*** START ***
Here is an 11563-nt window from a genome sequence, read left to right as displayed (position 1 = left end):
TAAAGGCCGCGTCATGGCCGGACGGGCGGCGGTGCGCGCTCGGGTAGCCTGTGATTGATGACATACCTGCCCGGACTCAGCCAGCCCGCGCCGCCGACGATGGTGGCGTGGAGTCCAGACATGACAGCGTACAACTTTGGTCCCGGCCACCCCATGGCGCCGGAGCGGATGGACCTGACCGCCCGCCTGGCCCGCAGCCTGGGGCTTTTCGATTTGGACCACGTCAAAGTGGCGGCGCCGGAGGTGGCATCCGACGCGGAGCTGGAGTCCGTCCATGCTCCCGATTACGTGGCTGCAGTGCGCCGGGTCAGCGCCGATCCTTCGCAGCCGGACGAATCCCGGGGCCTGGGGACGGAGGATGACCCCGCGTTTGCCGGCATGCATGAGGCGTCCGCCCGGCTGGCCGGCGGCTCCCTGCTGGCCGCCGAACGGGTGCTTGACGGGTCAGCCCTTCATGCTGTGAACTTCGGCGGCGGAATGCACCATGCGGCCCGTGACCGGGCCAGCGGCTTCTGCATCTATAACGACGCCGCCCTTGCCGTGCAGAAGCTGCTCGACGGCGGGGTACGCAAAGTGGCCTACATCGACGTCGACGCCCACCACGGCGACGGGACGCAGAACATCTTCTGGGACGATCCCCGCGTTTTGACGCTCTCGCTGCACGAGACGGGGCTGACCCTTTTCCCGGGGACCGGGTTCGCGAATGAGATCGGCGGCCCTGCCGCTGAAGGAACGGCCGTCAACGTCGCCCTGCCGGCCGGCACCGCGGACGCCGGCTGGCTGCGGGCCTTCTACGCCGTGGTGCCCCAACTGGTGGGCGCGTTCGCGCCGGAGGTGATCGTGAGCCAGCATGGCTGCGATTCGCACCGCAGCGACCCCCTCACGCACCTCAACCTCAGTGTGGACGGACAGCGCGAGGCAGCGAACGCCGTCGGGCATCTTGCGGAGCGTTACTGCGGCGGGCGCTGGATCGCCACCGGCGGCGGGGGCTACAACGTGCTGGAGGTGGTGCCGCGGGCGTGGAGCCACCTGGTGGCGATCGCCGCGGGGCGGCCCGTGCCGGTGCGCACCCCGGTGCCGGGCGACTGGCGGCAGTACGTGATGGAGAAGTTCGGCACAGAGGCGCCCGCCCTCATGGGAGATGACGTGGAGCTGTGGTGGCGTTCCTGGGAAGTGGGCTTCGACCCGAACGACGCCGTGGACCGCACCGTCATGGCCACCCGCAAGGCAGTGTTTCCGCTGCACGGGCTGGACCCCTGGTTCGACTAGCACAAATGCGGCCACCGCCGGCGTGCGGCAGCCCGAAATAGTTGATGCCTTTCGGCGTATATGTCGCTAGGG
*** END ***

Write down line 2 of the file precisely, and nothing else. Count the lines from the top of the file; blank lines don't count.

TAAAGGCCGCGTCATGGCCGGACGGGCGGCGGTGCGCGCTCGGGTAGCCTGTGATTGATGACATACCTGCCCGGACTCAGCCAGCCCGCGCCGCCGACGATGGTGGCGTGGAGTCCAGACATGACAGCGTACAACTTTGGTCCCGGCCACCCCATGGCGCCGGAGCGGATGGACCTGACCGCCCGCCTGGCCCGCAGCCTGGGGCTTTTCGATTTGGACCACGTCAAAGTGGCGGCGCCGGAGGTGGCATCCGACGCGGAGCTGGAGTCCGTCCATGCTCCCGATTACGTGGCTGCAGTGCGCCGGGTCAGCGCCGATCCTTCGCAGCCGGACGAATCCCGGGGCCTGGGGACGGAGGATGACCCCGCGTTTGCCGGCATGCATGAGGCGTCCGCCCGGCTGGCCGGCGGCTCCCTGCTGGCCGCCGAACGGGTGCTTGACGGGTCAGCCCTTCATGCTGTGAACTTCGGCGGCGGAATGCACCATGCGGCCCGTGACCGGGCCAGCGGCTTCTGCATCTATAACGACGCCGCCCTTGCCGTGCAGAAGCTGCTCGACGGCGGGGTACGCAAAGTGGCCTACATCGACGTCGACGCCCACCACGGCGACGGGACGCAGAACATCTTCTGGGACGATCCCCGCGTTTTGACGCTCTCGCTGCACGAGACGGGGCTGACCCTTTTCCCGGGGACCGGGTTCGCGAATGAGATCGGCGGCCCTGCCGCTGAAGGAACGGCCGTCAACGTCGCCCTGCCGGCCGGCACCGCGGACGCCGGCTGGCTGCGGGCCTTCTACGCCGTGGTGCCCCAACTGGTGGGCGCGTTCGCGCCGGAGGTGATCGTGAGCCAGCATGGCTGCGATTCGCACCGCAGCGACCCCCTCACGCACCTCAACCTCAGTGTGGACGGACAGCGCGAGGCAGCGAACGCCGTCGGGCATCTTGCGGAGCGTTACTGCGGCGGGCGCTGGATCGCCACCGGCGGCGGGGGCTACAACGTGCTGGAGGTGGTGCCGCGGGCGTGGAGCCACCTGGTGGCGATCGCCGCGGGGCGGCCCGTGCCGGTGCGCACCCCGGTGCCGGGCGACTGGCGGCAGTACGTGATGGAGAAGTTCGGCACAGAGGCGCCCGCCCTCATGGGAGATGACGTGGAGCTGTGGTGGCGTTCCTGGGAAGTGGGCTTCGACCCGAACGACGCCGTGGACCGCACCGTCATGGCCACCCGCAAGGCAGTGTTTCCGCTGCACGGGCTGGACCCCTGGTTCGACTAGCACAAATGCGGCCACCGCCGGCGTGCGGCAGCCCGAAATAGTTGATGCCTTTCGGCGTATATGTCGCTAGGG